What they look like
Ictalurus is Greek meaning "fish cat," and furcatus is Latin, meaning "forked," a reference to the species' forked tail fin. Blue catfish have a forked tail, and are sometimes very similar to channel catfish. The number of rays in the anal fin is typically 30-36.
Blue catfish are scaleless with a solid color, bluish gray, olive, or cream with a white belly. The fins and barbels are moderately to darkly pigmented (chin barbels often white). Blue catfish mouth has patches of numerous fine teeth on its jaws. It has 8 obvious barbels (4 pairs; 2 pairs on the chin, 1 pair on the side of its upper jaw (near corner of the mouth), and 1 pair on top of the snout).
Breeding adults are similar in color and appearance to non-breeders. Juveniles are similar to adults, but generally lighter color.Back to Top
Where they live
Blue catfish are rarely found in Washington, and are only known to inhabit the waters of the mid-Columbia and Snake rivers. While the origin of Washington’s first introduction is unknown, they most likely were a part of an early 1970’s releases of warmwater fish species, shipped to the region following salvage operations from overflow channels of large midwestern rivers, often included a variety of unidentified species.
They inhabits deep water of impoundments and main channels and backwaters of medium to large rivers, over mud, sand and gravel. Blue catfish prefers clear, strongly flowing water. They seek cool water in the summer and warmer waters in the winter.Back to Top
What they eat
Blue catfish are opportunistic predators and will eat any species of fish they can catch, along with crayfish, freshwater mussels, frogs, and other readily available aquatic food sources (some blue catfish have reportedly attacked scuba divers.) Catching their prey becomes all the more easy if it is already wounded or dead, and blue cats are noted for feeding beneath marauding schools of striped bass in open water in reservoirs or feeding on wounded baitfish that have been washed through dam spillways or power generation turbines. Catfish have numerous external taste buds, many of which are located on the barbels. Consequently, they can taste something by simply touching it with their barbels.Back to Top
Blue catfish are the largest of the catfish family in North America and commonly attain weights of 20 to 40 pounds, and may reach weights well in excess of 100 pounds. It is reported that fish exceeding 350 pounds were landed from the Mississippi River during the late 1800's. They may live as long as 21 years and typically grow to a length of 20-32 inches with a maximum reported as 62 inches.Back to Top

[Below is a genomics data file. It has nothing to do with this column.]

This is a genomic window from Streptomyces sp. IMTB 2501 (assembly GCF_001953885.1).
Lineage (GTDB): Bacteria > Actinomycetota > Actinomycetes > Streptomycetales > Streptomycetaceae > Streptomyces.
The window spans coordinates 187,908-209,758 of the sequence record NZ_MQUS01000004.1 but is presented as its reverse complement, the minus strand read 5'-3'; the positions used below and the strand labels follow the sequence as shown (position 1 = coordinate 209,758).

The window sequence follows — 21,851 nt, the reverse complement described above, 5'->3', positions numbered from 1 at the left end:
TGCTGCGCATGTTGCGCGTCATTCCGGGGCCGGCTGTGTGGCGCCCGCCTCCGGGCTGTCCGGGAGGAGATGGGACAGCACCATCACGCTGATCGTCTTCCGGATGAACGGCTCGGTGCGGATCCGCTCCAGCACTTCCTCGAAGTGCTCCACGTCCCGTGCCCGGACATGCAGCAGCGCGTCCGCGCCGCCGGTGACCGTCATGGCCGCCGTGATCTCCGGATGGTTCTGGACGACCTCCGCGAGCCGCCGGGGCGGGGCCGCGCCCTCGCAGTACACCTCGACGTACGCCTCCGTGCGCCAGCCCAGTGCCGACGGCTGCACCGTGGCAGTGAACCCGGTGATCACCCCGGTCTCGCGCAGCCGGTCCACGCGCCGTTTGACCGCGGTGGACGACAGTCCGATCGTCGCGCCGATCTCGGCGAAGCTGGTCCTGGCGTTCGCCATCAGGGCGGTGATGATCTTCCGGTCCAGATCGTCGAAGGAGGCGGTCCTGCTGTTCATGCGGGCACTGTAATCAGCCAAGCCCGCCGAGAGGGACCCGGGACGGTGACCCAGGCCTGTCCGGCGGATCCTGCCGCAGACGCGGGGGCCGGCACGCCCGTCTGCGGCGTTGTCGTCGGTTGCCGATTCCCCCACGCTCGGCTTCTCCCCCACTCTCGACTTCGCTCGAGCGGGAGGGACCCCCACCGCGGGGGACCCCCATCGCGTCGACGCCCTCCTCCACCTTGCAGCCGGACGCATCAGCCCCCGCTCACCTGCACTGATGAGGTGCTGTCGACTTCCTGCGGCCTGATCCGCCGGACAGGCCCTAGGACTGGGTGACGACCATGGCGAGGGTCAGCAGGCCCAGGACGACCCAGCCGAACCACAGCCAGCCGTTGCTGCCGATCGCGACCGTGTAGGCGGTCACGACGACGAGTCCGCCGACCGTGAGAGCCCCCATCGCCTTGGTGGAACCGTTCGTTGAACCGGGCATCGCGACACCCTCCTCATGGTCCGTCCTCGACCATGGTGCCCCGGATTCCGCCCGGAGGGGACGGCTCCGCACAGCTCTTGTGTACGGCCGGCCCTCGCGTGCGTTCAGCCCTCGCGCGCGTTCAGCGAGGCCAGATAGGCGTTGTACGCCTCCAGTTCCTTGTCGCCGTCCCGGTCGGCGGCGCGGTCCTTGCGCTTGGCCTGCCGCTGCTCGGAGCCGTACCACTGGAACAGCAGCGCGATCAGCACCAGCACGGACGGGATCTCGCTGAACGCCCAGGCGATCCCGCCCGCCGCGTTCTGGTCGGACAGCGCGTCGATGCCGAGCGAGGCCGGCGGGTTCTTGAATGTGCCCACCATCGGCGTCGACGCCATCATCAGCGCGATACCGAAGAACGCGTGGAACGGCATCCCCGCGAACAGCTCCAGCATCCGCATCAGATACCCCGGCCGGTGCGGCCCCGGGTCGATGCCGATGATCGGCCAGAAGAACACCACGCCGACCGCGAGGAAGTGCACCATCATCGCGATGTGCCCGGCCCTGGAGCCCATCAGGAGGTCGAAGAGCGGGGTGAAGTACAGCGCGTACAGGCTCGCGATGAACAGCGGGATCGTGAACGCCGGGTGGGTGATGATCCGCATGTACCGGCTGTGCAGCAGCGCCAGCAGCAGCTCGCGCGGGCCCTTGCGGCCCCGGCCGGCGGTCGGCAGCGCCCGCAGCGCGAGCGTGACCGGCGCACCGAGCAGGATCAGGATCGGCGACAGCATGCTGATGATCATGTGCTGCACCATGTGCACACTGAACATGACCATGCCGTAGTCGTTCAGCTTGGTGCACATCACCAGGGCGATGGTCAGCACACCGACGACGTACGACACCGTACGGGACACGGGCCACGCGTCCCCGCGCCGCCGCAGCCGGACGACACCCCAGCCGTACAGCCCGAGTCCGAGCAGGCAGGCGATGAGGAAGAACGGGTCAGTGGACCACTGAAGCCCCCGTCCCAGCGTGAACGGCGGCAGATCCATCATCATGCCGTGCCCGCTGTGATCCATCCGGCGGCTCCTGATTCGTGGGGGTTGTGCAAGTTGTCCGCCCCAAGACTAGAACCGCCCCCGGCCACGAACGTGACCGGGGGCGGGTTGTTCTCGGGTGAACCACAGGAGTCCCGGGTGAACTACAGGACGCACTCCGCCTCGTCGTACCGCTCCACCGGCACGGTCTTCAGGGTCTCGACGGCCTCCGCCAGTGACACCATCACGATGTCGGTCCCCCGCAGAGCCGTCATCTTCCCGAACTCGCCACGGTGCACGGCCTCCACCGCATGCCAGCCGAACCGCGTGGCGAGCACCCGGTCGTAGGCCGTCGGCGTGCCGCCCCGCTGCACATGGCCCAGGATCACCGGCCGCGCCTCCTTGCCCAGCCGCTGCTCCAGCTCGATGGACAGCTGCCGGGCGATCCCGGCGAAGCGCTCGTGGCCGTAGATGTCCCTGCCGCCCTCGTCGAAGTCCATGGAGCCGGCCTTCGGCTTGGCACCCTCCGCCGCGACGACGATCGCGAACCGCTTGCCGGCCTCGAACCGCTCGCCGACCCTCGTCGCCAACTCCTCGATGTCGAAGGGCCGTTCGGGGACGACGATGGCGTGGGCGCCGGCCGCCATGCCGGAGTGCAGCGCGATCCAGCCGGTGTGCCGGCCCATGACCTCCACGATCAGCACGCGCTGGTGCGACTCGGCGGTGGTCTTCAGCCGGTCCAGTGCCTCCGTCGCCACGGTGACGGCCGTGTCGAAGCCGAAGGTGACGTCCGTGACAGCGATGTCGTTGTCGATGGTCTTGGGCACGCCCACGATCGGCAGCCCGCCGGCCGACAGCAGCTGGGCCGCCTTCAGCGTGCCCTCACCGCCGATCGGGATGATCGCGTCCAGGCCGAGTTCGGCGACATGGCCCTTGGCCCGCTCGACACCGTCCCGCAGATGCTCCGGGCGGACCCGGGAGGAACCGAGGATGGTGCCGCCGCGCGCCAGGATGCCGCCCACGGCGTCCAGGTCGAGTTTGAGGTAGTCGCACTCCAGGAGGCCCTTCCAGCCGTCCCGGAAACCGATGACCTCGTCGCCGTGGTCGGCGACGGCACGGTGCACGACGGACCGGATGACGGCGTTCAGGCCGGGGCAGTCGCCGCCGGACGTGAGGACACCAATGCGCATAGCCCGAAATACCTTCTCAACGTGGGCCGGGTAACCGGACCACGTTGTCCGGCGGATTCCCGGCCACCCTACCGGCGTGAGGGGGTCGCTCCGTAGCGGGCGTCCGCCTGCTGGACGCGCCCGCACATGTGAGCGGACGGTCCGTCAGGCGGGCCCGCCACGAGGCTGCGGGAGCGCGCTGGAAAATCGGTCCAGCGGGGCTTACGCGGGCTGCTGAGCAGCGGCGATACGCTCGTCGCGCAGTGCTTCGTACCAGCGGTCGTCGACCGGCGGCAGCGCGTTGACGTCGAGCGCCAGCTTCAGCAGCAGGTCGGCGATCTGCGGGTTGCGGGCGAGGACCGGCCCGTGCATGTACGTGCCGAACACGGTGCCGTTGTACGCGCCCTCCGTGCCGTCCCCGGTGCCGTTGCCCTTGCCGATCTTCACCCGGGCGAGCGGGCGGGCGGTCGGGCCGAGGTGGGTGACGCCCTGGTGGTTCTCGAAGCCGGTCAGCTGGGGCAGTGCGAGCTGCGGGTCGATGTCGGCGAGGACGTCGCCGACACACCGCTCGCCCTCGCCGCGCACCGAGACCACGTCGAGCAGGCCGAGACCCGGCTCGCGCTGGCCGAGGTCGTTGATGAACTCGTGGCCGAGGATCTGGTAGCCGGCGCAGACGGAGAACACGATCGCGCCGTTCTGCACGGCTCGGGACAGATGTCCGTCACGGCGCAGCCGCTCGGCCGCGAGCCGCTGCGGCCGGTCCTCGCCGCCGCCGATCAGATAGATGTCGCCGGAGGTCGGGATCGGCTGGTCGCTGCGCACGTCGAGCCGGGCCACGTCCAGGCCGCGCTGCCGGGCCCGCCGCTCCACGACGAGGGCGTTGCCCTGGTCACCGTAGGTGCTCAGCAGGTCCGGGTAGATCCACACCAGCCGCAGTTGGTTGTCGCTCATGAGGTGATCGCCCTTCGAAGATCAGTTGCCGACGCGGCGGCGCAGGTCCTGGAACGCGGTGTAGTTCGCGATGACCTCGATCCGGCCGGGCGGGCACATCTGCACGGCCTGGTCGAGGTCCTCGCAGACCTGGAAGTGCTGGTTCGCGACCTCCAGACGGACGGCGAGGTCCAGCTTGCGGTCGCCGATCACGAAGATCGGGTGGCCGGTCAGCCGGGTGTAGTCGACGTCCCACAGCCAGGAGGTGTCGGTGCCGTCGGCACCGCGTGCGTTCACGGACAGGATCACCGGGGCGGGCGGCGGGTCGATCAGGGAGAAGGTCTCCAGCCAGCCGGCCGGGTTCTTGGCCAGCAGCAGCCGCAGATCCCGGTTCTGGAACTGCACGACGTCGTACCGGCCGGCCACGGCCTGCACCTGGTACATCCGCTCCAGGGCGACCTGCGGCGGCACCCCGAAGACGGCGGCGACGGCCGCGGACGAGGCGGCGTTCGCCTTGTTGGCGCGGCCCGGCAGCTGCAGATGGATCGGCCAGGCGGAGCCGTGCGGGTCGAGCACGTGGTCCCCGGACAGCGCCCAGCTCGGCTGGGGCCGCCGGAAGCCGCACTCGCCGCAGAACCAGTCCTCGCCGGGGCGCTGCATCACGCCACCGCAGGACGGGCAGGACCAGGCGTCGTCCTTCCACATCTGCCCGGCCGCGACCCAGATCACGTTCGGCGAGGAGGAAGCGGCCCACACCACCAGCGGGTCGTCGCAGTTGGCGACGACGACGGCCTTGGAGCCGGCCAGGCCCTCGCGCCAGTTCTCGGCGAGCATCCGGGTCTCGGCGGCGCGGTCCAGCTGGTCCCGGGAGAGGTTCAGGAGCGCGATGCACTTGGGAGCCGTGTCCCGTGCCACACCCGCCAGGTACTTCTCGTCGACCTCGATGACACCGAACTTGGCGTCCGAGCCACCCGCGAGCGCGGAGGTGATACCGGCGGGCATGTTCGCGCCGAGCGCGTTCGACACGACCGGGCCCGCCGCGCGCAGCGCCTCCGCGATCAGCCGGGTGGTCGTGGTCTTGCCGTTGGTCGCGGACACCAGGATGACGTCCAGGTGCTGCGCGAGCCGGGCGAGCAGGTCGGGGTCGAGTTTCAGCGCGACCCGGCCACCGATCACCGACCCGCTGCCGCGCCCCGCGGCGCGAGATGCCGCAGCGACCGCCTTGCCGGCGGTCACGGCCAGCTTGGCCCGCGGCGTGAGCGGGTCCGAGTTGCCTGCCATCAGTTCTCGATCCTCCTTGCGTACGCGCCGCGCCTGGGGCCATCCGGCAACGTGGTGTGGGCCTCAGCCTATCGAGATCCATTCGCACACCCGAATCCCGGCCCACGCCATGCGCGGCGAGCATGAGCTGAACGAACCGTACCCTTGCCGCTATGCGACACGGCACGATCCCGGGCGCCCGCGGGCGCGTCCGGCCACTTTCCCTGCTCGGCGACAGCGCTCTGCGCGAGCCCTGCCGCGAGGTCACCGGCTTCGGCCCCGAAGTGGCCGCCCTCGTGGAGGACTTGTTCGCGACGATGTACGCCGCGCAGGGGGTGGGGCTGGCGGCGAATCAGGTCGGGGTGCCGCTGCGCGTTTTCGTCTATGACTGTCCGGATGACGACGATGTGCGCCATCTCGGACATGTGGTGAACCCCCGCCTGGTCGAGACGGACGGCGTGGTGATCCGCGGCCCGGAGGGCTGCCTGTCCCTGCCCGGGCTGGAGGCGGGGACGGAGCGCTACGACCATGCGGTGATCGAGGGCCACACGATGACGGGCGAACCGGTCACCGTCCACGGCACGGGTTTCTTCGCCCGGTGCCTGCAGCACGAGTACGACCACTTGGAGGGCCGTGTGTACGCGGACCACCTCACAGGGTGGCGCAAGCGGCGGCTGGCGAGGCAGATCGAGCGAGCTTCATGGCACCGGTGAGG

Their spawning behavior appears to be similar to that of channel catfish, however, most blue catfish are not sexually mature until they reach about 24 inches in length. Catfish species spawn during spring or summer when the water warms to an optimal temperature. Blue catfish spawn at 70 to 84 degrees, but 80 to 81 degrees is considered best.
Spawning success is dependent on available cover. Blue catfish deposit their eggs between and under rocks, in root wads, dark depressions, inside crevices, hollow logs, or man-made containers, undercut banks or other areas protected from strong current. Upon hatching, catfish fry sometimes aggregate in tight schools after leaving the nest until suitable cover is found.
A sexually mature male selects and cleans a nest site and spawns with a female he lures there. After the female lays her mound of sticky yellow eggs, the male fertilizes the mass, drives the female from the nest and begins guard duty. He protects the nest from predators and fans the eggs with his fins to keep them aerated and free from sediments. The eggs hatch in six to 10 days (depending on water temperature), and the compact school of fry remains near the nest a few days before dispersing. The male guards the fry until they leave.Back to Top
17 lbs. 12 oz. caught in the Columbia River by angler Rangle Hawthorne on July 9, 1975